Metro-North event recorder/NTSBgov
A great entry point to the physics of trains is right near my house. For just a mile-long stretch, the highway and railroad share basically the same right-of-way on a ledge of dry land between the Columbia River and the rock wall of said river’s namesake gorge. Anecdotally, there’s about a 30 percent chance of being on that ledge together with a freight train, possibly driving in the same direction and about the same speed. You’ll have the experience of steel train wheels mating with iron at a distance of what feels like an arm’s length from your ear and it will be excruciating and awesome, a screech in the style of demons.
It’s the sound of inertia being tortured actually, as this stretch lies along a broad curve. It’s the sound of many millions of kilograms of mass pushing in the wrong direction, at odd angles from the train’s actual direction of travel. The curve will eventually straighten up and if you’re still next to the thing, you can almost feel the air relax around the train as its momentum assumes a more proper direction in relation to the tracks beneath.
Sunday’s Metro-North train might have been able to take the doomsday curve at 70 mph
A second lesson in the physical enormity of trains should take place next to an actual train. This lesson also has to do with mass and momentum. Part of it is just being there and touching things, but also the very long walk that a freight train’s length might entail. Ideally, you’re next to the train when it begins moving. You’ll hear the rushing whoosh of air pressure releasing the train’s brake system; then, the creaks and metallic pops of energy being transferred; finally, the cascade of louder and louder booms as the train begins to move forward and take up slack. Then, the smooth anticlimax of the train cars moving forward at first nearly silently, but rising to a clacking din as the engines pull the mile or so of cars (much less on a passenger train, of course) up to speed.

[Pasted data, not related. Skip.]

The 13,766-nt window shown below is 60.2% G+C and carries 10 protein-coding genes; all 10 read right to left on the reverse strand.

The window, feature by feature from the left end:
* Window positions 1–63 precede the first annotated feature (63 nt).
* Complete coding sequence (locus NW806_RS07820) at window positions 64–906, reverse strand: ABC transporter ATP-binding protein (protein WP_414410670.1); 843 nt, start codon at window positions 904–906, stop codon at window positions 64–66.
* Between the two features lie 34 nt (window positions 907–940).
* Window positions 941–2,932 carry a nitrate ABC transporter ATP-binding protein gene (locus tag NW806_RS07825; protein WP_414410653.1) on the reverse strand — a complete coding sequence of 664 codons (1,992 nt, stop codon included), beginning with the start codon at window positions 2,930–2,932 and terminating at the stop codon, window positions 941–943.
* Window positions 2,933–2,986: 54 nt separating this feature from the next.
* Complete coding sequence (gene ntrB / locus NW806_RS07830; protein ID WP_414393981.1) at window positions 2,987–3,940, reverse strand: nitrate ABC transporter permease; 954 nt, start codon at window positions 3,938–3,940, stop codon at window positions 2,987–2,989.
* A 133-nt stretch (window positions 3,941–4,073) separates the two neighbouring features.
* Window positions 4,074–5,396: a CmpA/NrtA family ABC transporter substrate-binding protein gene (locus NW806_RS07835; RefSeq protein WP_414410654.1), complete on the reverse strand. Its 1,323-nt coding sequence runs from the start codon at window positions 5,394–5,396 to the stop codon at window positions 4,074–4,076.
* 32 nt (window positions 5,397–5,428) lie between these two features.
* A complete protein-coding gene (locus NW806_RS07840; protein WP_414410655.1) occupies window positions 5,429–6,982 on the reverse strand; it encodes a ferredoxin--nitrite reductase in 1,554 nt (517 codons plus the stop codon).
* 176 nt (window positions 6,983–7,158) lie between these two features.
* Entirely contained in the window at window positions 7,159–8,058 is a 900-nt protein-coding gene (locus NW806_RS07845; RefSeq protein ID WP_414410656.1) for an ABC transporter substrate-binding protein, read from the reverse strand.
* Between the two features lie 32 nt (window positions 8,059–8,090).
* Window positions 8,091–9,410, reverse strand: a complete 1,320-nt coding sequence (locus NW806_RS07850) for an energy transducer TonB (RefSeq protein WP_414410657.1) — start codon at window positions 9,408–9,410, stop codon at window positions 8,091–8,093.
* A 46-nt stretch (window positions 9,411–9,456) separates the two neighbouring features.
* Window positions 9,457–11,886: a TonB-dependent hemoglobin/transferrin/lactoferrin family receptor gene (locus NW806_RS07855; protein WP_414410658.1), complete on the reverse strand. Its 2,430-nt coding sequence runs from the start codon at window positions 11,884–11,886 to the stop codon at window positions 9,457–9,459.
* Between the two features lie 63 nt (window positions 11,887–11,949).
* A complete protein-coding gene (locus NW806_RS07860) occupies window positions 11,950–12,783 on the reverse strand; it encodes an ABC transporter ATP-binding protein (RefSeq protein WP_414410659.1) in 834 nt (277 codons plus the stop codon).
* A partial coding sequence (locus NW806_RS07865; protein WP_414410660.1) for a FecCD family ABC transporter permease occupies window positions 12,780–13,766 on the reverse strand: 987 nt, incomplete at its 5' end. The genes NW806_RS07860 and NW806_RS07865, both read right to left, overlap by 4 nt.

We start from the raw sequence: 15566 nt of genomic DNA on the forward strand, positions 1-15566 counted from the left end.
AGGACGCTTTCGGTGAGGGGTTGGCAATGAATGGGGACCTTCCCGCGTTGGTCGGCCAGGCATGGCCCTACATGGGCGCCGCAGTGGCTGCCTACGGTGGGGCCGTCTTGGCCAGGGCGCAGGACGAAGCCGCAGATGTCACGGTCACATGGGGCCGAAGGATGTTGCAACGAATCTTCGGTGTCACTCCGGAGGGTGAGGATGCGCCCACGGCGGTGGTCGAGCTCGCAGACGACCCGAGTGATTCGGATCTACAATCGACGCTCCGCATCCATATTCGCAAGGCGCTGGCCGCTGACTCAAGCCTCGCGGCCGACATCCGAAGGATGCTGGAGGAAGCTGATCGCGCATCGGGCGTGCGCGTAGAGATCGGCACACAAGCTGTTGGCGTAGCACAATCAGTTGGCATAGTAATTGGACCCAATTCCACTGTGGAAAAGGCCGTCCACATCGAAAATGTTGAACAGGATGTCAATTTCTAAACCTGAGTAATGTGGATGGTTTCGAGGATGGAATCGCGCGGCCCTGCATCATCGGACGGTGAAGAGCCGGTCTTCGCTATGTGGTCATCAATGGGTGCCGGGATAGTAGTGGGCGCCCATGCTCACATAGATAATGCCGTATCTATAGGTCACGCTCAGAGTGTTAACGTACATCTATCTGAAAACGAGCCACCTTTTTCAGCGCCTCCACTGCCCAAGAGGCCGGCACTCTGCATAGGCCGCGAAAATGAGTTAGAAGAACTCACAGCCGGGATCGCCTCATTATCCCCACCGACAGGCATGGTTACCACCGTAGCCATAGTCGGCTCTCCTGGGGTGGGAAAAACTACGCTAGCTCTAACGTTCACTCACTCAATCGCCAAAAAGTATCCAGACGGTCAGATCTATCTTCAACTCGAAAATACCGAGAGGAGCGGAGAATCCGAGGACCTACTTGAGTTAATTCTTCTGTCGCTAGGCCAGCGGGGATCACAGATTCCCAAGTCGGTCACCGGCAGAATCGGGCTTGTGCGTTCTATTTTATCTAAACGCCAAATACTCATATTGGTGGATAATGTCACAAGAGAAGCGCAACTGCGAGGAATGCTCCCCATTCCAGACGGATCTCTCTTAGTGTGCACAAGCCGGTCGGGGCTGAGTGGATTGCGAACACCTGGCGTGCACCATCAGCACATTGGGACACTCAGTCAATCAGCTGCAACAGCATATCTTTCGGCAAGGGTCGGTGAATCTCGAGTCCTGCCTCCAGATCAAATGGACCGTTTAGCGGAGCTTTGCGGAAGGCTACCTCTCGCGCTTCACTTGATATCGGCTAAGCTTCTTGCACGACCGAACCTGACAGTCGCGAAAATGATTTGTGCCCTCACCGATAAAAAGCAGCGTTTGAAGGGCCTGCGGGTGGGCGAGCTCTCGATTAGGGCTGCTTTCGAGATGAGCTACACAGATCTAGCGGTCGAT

When engineer William Rockefeller took his Metro-North Hudson Line train into its terminal curve on Sunday, that speed was 82 mph. 700 feet later, when its lead cars left the track, it probably wasn’t going all that much slower. That train would have taken about a full mile to stop completely; after 700 feet, it was just getting started. Of course, Rockefeller wouldn’t have needed to stop completely to prevent the accident, just get the train below a certain very defined threshold beneath which inertial forces keep the train upright rather than off the tracks.
The physics equation works like this. A train on a curve is subject to two opposing forces: there is, first, centripetal force which, if our train was a planet in orbit around some star, the source for this would be the star, always pulling the planet inward. The train on the curve is more similar than you think. It too is being pulled toward the center of the imaginary circle that the curved track is a part of. Take a ball in motion and imagine trying to make it go around some object in a circular path by tapping on it with a pencil. To keep it in orbit, you need to tap the ball directly at the center of its orbit. In the train’s case, that tapping is the curving rails, pulling our train inward instead of allowing it to proceed in the straight path it would prefer under Newton’s laws of rest and motion.
The pencil tapping example, provided in George Bibel’s book Train Wreck, the Forensics of Rail Disasters, is more helpful in imagining centripetal forces than you might think at first go-round. Just think of a tennis ball rolling forward, that wants to continue moving forward, and how you can change that path into a circle around a point by applying acceleration in a direction. Now, understand that Newton’s laws of motion provide an opposing force to this, the famed centrifugal force. This is just inertia—not a new introduced force—the mass of a body resisting acceleration in some direction. Along a curve, there is acceleration in the direction of the center of the rail curve’s imaginary circle-home. The center of this imaginary circle is a new direction for the formerly straight-traveling train and, crucially, it’s a new direction. So as the train moves through the curve, it’s accelerating toward the center of the curve.
Make sense? If not, go back to the tennis ball. It’s going straight and it’s your task to make it going in a circle, making use of the ball’s forward velocity and just taps. To get that tennis ball to curve, the only way is to accelerate it in the direction of the center of the curve (or the circle the curve is a part of). Now, the train wants to stay at rest relative to this new direction. That’s just how the universe is, always conserving. So as the train is pulled toward the center of the curve, there’s centrifugal force on hand to resist that acceleration.